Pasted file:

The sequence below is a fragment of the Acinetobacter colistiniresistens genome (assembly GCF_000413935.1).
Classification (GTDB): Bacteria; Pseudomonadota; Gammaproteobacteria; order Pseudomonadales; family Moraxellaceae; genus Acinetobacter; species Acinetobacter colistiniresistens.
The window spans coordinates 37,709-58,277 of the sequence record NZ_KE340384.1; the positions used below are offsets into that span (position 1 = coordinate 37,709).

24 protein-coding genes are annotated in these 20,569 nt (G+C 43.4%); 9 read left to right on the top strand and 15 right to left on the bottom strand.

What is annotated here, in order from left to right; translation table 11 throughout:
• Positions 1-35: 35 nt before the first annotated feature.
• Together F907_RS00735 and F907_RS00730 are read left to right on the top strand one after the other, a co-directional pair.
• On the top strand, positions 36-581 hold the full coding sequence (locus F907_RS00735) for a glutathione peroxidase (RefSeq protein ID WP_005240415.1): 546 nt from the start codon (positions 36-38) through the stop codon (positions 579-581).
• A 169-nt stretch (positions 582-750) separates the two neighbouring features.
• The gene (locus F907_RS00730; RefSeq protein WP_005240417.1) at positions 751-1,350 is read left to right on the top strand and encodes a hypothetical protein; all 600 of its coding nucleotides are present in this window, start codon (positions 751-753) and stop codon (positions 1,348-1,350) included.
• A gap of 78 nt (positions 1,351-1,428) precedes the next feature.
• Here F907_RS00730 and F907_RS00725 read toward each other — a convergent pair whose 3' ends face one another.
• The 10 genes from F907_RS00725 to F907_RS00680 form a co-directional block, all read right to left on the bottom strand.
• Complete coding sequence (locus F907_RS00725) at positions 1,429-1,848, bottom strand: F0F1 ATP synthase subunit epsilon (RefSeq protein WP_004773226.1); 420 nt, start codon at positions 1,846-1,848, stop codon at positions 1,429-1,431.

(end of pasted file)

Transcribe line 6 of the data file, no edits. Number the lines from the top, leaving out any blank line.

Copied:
• Positions 1-35: 35 nt before the first annotated feature.